- Major County (northwest)
- Oklahoma County (extreme southeast)
As of the census of 2000, there were 13,926 people, 5,247 households, and 3,893 families residing in the county. The population density was 15 people per square mile (6/km²). There were 5,879 housing units at an average density of 6 per square mile (3/km²). The racial makeup of the county was 88.09% White, 1.59% Black or African American, 3.02% Native American, 0.22% Asian, 0.01% Pacific Islander, 4.34% from other races, and 2.74% from two or more races. 6.90% of the population were Hispanicor Latino of any race.
There were 5,247 households out of which 35.40% had children under the age of 18 living with them, 62.20% were married couples living together, 8.00% had a female householder with no husband present, and 25.80% were non-families. 23.50% of all households were made up of individuals and 12.00% had someone living alone who was 65 years of age or older. The average household size was 2.60 and the average family size was 3.08.
In the county, the population was spread out with 27.20% under the age of 18, 8.20% from 18 to 24, 26.80% from 25 to 44, 22.40% from 45 to 64, and 15.40% who were 65 years of age or older. The median age was 38 years. For every 100 females there were 95.10 males. For every 100 females age 18 and over, there were 92.90 males.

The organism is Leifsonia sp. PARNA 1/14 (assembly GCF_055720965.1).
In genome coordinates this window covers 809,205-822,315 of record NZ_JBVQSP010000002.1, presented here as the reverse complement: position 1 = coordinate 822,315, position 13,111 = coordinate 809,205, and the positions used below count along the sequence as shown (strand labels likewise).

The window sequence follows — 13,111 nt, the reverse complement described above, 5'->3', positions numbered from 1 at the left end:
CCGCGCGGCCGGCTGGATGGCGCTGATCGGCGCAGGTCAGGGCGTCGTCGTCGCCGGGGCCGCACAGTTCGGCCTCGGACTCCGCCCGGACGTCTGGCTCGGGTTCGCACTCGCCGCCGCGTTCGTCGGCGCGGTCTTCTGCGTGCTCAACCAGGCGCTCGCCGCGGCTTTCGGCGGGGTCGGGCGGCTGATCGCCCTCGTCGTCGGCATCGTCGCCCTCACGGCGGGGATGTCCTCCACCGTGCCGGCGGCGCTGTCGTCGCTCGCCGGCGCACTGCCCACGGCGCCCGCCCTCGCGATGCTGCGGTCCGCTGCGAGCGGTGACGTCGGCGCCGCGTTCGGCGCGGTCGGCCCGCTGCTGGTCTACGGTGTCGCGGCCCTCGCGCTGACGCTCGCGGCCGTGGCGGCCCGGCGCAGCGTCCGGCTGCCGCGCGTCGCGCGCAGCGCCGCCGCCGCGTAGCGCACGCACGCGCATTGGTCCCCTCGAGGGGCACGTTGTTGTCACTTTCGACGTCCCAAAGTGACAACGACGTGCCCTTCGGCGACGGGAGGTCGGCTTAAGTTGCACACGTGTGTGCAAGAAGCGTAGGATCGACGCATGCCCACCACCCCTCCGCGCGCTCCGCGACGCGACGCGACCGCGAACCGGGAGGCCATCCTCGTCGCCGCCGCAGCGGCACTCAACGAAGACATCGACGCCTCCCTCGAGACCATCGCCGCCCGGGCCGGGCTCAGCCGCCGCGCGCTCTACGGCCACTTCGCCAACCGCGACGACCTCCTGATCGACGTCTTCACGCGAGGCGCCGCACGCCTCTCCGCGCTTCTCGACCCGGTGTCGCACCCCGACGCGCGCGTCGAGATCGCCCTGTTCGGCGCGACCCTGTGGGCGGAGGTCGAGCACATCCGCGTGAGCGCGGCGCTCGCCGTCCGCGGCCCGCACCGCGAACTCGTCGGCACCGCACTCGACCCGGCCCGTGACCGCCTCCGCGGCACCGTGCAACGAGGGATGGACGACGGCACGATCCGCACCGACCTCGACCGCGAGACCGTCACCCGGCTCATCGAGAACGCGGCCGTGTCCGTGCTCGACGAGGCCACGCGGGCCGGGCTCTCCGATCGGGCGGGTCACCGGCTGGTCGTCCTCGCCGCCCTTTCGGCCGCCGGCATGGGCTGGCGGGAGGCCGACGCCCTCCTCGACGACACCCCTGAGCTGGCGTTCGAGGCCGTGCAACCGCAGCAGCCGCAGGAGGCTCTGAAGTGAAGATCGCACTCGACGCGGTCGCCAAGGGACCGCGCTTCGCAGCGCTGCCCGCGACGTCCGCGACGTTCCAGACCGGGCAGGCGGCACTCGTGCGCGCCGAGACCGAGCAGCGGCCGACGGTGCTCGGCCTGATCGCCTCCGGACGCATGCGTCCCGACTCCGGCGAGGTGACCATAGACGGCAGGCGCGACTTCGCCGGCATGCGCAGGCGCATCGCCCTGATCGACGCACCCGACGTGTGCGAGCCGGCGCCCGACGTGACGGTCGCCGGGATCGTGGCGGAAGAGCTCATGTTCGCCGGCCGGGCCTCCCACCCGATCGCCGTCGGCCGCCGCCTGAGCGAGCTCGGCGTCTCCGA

The median income for a household in the county was $36,676, and the median income for a family was $43,242. Males had a median income of $30,918 versus $19,819 for females. The per capita income for the county was $18,167. About 8.50% of families and 10.80% of the population were below the poverty line, including 14.30% of those under age 18 and 6.50% of those age 65 or over.
|Voter Registration and Party Enrollment as of January 15, 2012|
|Party||Number of Voters||Percentage|
|2008||84.19% 5,372||15.81% 1,009|
|2004||84.64% 5,630||15.36% 1,022|
|2000||77.49% 4,693||21.53% 1,304|
The following sites in Kingfisher County are listed on the National Register of Historic Places:
- Burrus Mills Elevator C, Kingfisher
- Dow Grain Company Elevator, Okarche
- Farmers and Merchants National Bank, Hennessey
- Farmers Co-op Elevator, Hennessey
- Kiel-Dover Farmers Elevator, Dover
- Kingfisher Armory, Kingfisher
- Kingfisher College, Kingfisher
- Kingfisher Post Office, Kingfisher
- Seay Mansion, Kingfisher
- Jump up^ Encyclopedia of Oklahoma History and Culture – Kingfisher County Retrieved 2/22/2011
- ^ Jump up to:a b “State & County QuickFacts”. United States Census Bureau. Retrieved November 9, 2013.
- Jump up^ “Find a County”. National Association of Counties. Retrieved 2011-06-07.
- ^ Jump up to:a b Oklahoma Territory’s First Land Run (accessed May 15, 2013)
- ^ Jump up to:a b Encyclopedia of Oklahoma History and Culture – Kingfisher County Retrieved 2/22/2011
- Jump up^ “US Gazetteer files: 2010, 2000, and 1990”. United States Census Bureau. 2011-02-12. Retrieved 2011-04-23.
- Jump up^ “U.S. Decennial Census”. Census.gov. Retrieved November 9, 2013.
- Jump up^ “American FactFinder”. United States Census Bureau. Retrieved 2008-01-31.
- Jump up^ http://www.ok.gov/elections/documents/reg_0112.pdf
- Jump up^ “Dave Leip’s Atlas of U.S. Presidential Elections”. Retrieved 2011-06-11.